An instance of Cloud Firestore has been created which we will import and use in our App component. We created a Firestore instance, but we also need to add Firebase to our app.

Run npm install firebase to install Firebase. Although we are using the Firestore database and not Firebase's database, Firestore is still part of Firebase itself. Thus, we can access Firestore from the Firebase package itself. As can be seen from the firebaseInit.js file above, we get access to Firestore with firebase/firestore.

Alternatively, you can also add Firebase to the project with a script tag in the HTML file. You can get the link from the apps section at the bottom of the Project Settings page in your Firestore database.

Our code in the App component already has a method to add new notes to an array. We can simply add a few lines to it to send our notes to the database as well. First, we import the Firestore instance from the firestoreInit.js file and then make some changes to our submitNote() method.

Importing Cloud Firestore instance
Changes made to submitNotes method

Here, the db.collection().add() method adds values to a collection in a database. We've already initialized the Firestore instance using the secret and API key from our database, and the collection to which the data will be added has been specified as well. As for the values in the add() method, it accepts a regular object with key-value pairs, where the key will be a field in the database and the value will be the value of that field.

You can compare the object in the add() method with the first document we added when creating the notes collection:

First document created when creating collection

Similar to the fields in the document, the object we pass to the add() method also has the same fields. The values will be taken from the title and content input fields.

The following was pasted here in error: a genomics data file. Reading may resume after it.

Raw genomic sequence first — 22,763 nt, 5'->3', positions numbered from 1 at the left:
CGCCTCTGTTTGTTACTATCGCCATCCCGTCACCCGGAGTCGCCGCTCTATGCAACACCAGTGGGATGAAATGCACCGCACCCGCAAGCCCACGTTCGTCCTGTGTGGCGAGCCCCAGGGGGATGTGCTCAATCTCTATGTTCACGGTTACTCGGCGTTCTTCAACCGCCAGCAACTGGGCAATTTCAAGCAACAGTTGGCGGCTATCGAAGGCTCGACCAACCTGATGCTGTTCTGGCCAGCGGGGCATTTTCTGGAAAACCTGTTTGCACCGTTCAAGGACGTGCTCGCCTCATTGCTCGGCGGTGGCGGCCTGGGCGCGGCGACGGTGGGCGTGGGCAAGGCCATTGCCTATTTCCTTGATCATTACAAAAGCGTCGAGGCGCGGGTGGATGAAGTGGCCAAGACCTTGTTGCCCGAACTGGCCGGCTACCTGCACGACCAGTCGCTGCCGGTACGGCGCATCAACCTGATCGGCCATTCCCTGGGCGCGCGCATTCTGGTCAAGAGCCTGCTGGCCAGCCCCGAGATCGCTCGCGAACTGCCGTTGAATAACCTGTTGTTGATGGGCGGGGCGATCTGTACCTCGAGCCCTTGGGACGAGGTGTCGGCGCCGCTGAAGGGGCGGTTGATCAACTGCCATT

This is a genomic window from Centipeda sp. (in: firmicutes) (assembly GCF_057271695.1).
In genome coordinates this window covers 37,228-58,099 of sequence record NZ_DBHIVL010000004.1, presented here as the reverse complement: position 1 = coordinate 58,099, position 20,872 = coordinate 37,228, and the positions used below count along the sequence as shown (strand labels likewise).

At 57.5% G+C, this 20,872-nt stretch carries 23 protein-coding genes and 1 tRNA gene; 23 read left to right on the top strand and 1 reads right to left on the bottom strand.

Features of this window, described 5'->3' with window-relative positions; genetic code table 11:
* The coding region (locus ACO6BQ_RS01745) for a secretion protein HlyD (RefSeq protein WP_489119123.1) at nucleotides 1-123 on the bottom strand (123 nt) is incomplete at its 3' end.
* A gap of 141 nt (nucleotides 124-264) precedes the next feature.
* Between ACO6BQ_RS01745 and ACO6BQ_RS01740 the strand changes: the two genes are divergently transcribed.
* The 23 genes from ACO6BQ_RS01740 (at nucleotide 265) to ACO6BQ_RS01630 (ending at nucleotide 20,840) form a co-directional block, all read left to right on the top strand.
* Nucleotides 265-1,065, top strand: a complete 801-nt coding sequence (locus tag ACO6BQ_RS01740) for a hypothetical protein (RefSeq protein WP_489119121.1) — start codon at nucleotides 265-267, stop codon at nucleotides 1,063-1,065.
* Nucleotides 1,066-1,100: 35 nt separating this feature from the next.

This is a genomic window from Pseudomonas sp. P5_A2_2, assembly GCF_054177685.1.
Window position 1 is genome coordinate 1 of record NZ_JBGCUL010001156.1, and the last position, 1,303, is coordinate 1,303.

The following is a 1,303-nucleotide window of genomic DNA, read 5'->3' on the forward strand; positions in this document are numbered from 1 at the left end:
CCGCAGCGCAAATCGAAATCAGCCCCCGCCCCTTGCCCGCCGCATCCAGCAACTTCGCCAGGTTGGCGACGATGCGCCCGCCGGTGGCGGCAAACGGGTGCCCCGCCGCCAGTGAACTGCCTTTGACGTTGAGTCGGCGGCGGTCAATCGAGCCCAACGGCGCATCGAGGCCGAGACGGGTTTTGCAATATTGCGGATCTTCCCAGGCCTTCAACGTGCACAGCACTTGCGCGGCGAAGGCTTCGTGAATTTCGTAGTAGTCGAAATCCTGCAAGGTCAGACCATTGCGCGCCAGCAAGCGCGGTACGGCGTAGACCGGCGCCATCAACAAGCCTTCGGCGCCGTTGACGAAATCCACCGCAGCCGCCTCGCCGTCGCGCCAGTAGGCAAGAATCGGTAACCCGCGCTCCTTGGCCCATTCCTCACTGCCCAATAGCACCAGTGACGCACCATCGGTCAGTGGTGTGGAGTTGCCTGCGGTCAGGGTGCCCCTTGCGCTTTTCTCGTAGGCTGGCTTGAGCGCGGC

The changes we made to the submitNote() method will add notes to the database while also adding them into the notes array.

The submitNote() method will check whether the title and content input fields were left empty when we clicked the Add Note button. It will first add the new note to the database, then add it to the notes array and finally clear the input fields by assigning a blank string.

Wrapping up

We've linked our database to our Vue app and can now add notes to the database. We can enter a title, type out a note and after clicking on the button below the inputs, the note gets added to the database and also gets added to an array we created. By mapping over the array, we can display the notes in it.

But, if we refresh the page, all our notes are gone. Although the notes in the database are still there, we haven't retrieved them. Let's do that in the next part.

In the upcoming part of this series, we will set up a way to retrieve the notes from our database and also display all our notes. This way, even if we refresh the page, as long as we have them in the database, we can see our notes on the page.

If you have any questions or suggestions, feel free to leave them in the comments below.

Top comments (1)

tylermorales profile image
Tyler Morales

I would like to add that I had some difficulty in setting up firebase. The issue I had was placing the firebase scripts and then importing firebaseInit.js in App.js. I would recommend moving those two scrips in the src directory and keeping the import statement the same